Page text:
> indefinitely.
> 
> Note that we could potentially just make this the default behavior -
> applications need to handle -EAGAIN returns already, in case we run out
> of memory, and if we change this to return -EAGAIN as well, then it
> doesn't introduce any new failure cases. I'm tempted to do that...
> 
> Anyway, comments solicited!

After a little deliberation, I think we should go with the one that
doesn't require users to opt-in. As mentioned, let's change it to
-EAGAIN to not introduce a new errno for this. They essentially mean
the same thing anyway.


diff --git a/fs/io_uring.c b/fs/io_uring.c
index f8344f95817e..4c488bf6e889 100644
--- a/fs/io_uring.c
+++ b/fs/io_uring.c
@@ -203,6 +203,7 @@ struct io_ring_ctx {
 		unsigned		sq_mask;
 		unsigned		sq_thread_idle;
 		unsigned		cached_sq_dropped;
+		atomic_t		cached_cq_overflow;
 		struct io_uring_sqe	*sq_sqes;
 
 		struct list_head	defer_list;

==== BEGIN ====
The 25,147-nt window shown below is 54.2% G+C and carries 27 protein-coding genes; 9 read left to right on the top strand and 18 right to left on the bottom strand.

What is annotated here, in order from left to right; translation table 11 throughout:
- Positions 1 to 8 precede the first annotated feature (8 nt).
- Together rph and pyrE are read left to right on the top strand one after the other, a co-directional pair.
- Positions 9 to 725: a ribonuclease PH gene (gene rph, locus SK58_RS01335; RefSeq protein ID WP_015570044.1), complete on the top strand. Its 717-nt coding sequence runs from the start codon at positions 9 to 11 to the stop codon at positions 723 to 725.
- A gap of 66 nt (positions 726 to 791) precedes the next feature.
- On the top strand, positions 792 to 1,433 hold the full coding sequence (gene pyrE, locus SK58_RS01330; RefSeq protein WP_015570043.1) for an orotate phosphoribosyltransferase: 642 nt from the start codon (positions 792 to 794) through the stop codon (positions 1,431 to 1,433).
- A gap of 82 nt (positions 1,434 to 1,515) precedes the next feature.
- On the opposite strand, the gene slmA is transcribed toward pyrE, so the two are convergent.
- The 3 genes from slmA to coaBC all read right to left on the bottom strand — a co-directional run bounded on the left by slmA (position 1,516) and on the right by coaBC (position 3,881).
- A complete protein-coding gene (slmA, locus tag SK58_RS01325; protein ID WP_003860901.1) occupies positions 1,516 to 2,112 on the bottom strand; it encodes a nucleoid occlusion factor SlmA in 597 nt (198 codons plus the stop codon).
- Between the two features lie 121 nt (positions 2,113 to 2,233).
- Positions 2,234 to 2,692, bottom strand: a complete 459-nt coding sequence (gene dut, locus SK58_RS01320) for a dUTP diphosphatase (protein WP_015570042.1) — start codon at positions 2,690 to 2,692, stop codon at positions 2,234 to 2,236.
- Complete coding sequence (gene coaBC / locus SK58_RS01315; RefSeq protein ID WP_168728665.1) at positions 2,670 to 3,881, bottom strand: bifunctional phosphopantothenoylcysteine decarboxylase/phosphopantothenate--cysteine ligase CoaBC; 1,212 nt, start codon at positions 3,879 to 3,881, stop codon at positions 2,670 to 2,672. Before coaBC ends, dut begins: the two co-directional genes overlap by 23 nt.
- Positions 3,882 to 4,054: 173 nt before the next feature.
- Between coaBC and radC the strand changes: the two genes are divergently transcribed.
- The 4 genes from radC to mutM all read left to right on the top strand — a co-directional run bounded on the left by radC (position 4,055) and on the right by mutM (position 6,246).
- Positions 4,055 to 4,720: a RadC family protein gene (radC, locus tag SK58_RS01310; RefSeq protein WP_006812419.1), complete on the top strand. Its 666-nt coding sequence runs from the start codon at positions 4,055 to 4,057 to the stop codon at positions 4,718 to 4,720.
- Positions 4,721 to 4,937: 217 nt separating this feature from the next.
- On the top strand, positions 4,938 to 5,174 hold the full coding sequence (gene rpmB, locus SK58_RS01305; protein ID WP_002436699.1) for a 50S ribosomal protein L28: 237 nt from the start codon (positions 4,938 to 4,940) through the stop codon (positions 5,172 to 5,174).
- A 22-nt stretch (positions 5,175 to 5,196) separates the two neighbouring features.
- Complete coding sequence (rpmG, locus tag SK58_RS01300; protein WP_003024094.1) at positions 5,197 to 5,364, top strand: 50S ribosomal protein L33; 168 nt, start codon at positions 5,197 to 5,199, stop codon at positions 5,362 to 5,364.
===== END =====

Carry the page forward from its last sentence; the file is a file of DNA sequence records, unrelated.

@@ -221,13 +222,12 @@ struct io_ring_ctx {
 
 	struct {
 		unsigned		cached_cq_tail;
-		atomic_t		cached_cq_overflow;
 		unsigned		cq_entries;
 		unsigned		cq_mask;
+		atomic_t		cq_timeouts;
 		struct wait_queue_head	cq_wait;
 		struct fasync_struct	*cq_fasync;
 		struct eventfd_ctx	*cq_ev_fd;
-		atomic_t		cq_timeouts;
 	} ____cacheline_aligned_in_smp;
 
 	struct io_rings	*rings;
@@ -705,16 +705,39 @@ static void io_cqring_add_event(struct io_kiocb *req, long res)
 	io_cqring_ev_posted(ctx);
 }
 
+static bool io_req_over_limit(struct io_ring_ctx *ctx)
+{
+	unsigned limit, inflight;
+
+	/*
+	 * This doesn't need to be super precise, so only check every once
+	 * in a while.
+	 */
+	if (ctx->cached_sq_head & ctx->sq_mask)
+		return false;
+
+	if (ctx->flags & IORING_SETUP_CQ_NODROP)
+		limit = 2 * ctx->cq_entries;
+	else
+		limit = ctx->cq_entries;
+
+	inflight = ctx->cached_sq_head -
+		  (ctx->cached_cq_tail + atomic_read(&ctx->cached_cq_overflow));
+	return inflight >= limit;
+}
+
 static struct io_kiocb *io_get_req(struct io_ring_ctx *ctx,
-				   struct io_submit_state *state)
+				   struct io_submit_state *state, bool force)
 {
 	gfp_t gfp = GFP_KERNEL | __GFP_NOWARN;
 	struct io_kiocb *req;
 
 	if (!percpu_ref_tryget(&ctx->refs))
-		return NULL;
+		return ERR_PTR(-ENXIO);
 
 	if (!state) {
+		if (unlikely(!force && io_req_over_limit(ctx)))